Commented Feb 2, 2016 at 15:20
  • @Joe I stand corrected, thank you for the information (I guess it's at the county level that they may even foreclose, if you don't pay for long enough, at least here in Utah). Just to also add my $0.02, I imagine you initially want to have a house so you can "thrive" as it were. Thriving being the higher priority than the house, per se. FWIW :)
    – rogerdpack
    Commented Feb 2, 2016 at 16:20
  • @rogerdpack only if you live in a country that charges ongoing tax on your primary residence. The problem that I see with this question, and all the answers, is that they make large assumptions based on things that are not always true depending on where you live. Commented Feb 3, 2016 at 20:41

You say A #1 priority, that implies multiple #1 priorities.

Long term or medium term my goal is to pay off the mortgage. But short term paying off the mortgage isn't a concern.

Some people are comfortable with a mortgage during retirement, others aren't.

When I was younger the mortgage concern was not being overextended. I didn't want to be in a situation that dictated my financial decisions because I needed to make a big house payment.

Being overextended is no longer a concern for me. Now I am looking in more detail about how my retirement will actually play out. How to handle my actual retirement income sources. For me, not having a mortgage simplifies my planning.

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    My compromise was to get a mortgage with a term that completes just before I expect to retire.
    – keshlam
    Commented Jan 31, 2016 at 16:38

Paying off your mortgage early being good is a myth. It is great for the chronic overspenders to have their mortgage paid off so when they rack up credit card bills and get behind, well they still hae a place to stay.

But for those who are more logical with their money paying off your mortgage early in current conditions makes no sense. You can get a 30 year loan well below 4%. Discounting taxes for your average family you would have a rate floating below 3%.

So reasons that paying off your mortgage should be almost LAST (given current low long-term interest rates):

  • The first thing you should do is take care of any high interest debt. I would say that anything more than 7-8%, including all credit card debt should be focus #1.

  • putting money into your retirement savings is #1. You will earn way more than 3% over the long-run.

  • you can earn a higher return in the market. Even with a very conservative portfolio you can clear 5-6%, which will still clear more than 3% after taxes.

  • for those who say you can't be sure about the market... well if the market did bad for 30 years in a row no one will have money and the house will also be worthless.

  • if a disaster happens to your house and you own it, your money is gone. In many cases you would be able to declare bankruptcy and let the bank take the property as is.

  • there are just too many examples but if you are paying off your house early, you lose the flexible/liquid money that you now have tied up in the house.

Now the reasons for paying down your mortgage are really easy too:

  • you don't trust your spending habits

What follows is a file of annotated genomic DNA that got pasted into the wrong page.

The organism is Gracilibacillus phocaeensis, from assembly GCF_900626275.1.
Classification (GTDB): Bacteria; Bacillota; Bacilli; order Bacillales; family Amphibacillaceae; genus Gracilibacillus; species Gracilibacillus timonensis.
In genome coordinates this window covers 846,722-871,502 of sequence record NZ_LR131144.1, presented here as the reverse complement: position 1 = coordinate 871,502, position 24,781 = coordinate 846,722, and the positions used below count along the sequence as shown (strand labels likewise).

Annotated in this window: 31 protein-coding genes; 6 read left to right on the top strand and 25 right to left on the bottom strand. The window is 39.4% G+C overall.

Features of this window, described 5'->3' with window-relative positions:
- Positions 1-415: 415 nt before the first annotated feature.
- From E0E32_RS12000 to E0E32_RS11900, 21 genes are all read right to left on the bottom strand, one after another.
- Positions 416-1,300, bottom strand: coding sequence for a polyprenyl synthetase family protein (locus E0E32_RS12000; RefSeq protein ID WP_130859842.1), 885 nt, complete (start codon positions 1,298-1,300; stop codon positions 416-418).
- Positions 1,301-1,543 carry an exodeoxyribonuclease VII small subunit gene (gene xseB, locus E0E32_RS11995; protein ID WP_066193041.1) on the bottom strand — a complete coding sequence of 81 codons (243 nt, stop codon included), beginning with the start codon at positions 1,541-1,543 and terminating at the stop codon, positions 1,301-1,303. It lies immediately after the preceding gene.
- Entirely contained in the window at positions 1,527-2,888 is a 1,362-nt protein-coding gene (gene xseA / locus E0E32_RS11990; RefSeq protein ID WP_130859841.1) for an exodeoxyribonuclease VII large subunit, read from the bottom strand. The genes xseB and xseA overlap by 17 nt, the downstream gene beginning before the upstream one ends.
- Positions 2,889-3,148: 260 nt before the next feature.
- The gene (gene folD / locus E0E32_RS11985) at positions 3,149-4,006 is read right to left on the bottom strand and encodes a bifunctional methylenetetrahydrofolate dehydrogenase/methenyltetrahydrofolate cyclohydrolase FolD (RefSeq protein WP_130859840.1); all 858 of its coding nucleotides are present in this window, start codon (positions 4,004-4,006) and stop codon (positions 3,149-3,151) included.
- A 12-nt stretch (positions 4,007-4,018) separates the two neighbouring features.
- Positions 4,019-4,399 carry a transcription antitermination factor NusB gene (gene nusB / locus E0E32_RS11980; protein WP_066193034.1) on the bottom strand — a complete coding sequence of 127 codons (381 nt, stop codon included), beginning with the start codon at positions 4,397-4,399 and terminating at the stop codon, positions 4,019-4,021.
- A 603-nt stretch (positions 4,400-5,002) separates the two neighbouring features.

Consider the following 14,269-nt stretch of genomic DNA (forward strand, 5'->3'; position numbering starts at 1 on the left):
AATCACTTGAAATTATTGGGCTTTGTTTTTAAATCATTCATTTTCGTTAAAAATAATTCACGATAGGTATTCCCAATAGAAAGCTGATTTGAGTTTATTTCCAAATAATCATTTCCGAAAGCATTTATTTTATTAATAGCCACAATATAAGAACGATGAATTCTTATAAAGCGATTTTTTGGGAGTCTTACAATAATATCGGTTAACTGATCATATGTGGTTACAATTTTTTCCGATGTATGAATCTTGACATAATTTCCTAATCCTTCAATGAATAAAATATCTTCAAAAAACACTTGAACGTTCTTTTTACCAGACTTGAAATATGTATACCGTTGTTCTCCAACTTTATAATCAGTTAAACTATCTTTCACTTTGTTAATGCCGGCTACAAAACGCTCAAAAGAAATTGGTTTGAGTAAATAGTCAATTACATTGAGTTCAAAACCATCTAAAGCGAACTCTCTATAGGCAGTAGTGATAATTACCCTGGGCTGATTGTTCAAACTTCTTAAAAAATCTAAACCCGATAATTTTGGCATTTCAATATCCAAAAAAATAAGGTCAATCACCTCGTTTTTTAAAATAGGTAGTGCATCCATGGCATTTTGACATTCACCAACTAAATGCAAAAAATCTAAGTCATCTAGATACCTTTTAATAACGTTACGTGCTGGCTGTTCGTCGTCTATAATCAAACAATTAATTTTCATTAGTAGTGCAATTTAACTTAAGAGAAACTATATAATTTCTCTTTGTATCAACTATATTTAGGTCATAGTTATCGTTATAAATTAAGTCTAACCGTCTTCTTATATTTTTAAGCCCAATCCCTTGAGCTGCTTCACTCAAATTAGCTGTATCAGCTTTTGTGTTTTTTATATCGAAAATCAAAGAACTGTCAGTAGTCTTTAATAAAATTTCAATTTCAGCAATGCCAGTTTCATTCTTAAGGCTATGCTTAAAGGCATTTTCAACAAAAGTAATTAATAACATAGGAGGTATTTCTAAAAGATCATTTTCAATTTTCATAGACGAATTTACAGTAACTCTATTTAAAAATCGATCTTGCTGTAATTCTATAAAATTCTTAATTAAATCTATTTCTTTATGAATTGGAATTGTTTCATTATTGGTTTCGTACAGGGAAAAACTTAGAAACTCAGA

• you want to move up in houses and you want to make sure that you have at least 20% down on future house to skip PMI.

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    "if a disaster happens to your house and you own it, your money is gone. In many cases you would be able to declare bankruptcy and let the bank take the property as is." You mean you don't take out buildings insurance?
    – WhatEvil
    Commented Jan 31, 2016 at 18:27
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    -1. Paying off your house isn't about rate of return; it's about paying off your house. If a disaster happens to you (not to your house), and you own the house, then no matter how bad things get, the bank can't make your bad situation worse by foreclosing on it and throwing you out on the streets. Commented Jan 31, 2016 at 18:36
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    +1. But I'd prioritize matched 401(k) deposits above all else. Commented Feb 1, 2016 at 3:44
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    @MasonWheeler - That isn't true. If a disaster happens and you need the money you will have to sell the house to pay for it, just like 98% of things. Therefore you will expect to get much less for it if you expect to sell it quick. Why would the money you have in the house be different than that money being in a 401k for example? Your comment really is misleading.
    – blankip
    Commented Feb 1, 2016 at 3:45
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    If a disaster happens to your house, that's why you have insurance. If you don't, you're a mug. As for the market, it doesn't have to do badly for 30 years - but you have to be lucky enough to get 4% net every year for the next 30 years, otherwise your house gets foreclosed. And that is luck - judgement plays no part.
    – Graham
    Commented Feb 1, 2016 at 14:19

Math says invest in the Market

(But paying off your mortgage early is a valid option if you are very risk averse.)

You are going to get a better return by investing in the stock market. In the US in 2015/2016, mortgages are 3%-4%, and give you a tax break. The rate of return on the stock market is ~10%, (closer to 6% after you subtract out inflation, taxes, fees, etc.)

Since 10 > 3, (or 6% > 4%, to use the pessimistic numbers) investing in the market is the better deal.


The market has risk, and your mortgage does not. If you are very risk averse paying off the mortgage may make sense.

As an example:

Family A has a single "breadwinner", who works a low skilled job.

Family B has 2 working spouses, both in high skill white collar positions.

These two families are going to have wildly different risk tolerances. It may make sense for family A to "invest" its extra money in paying off the mortgage, after they have tackled high interest debt, built an emergency fund, maxed the 401k, etc.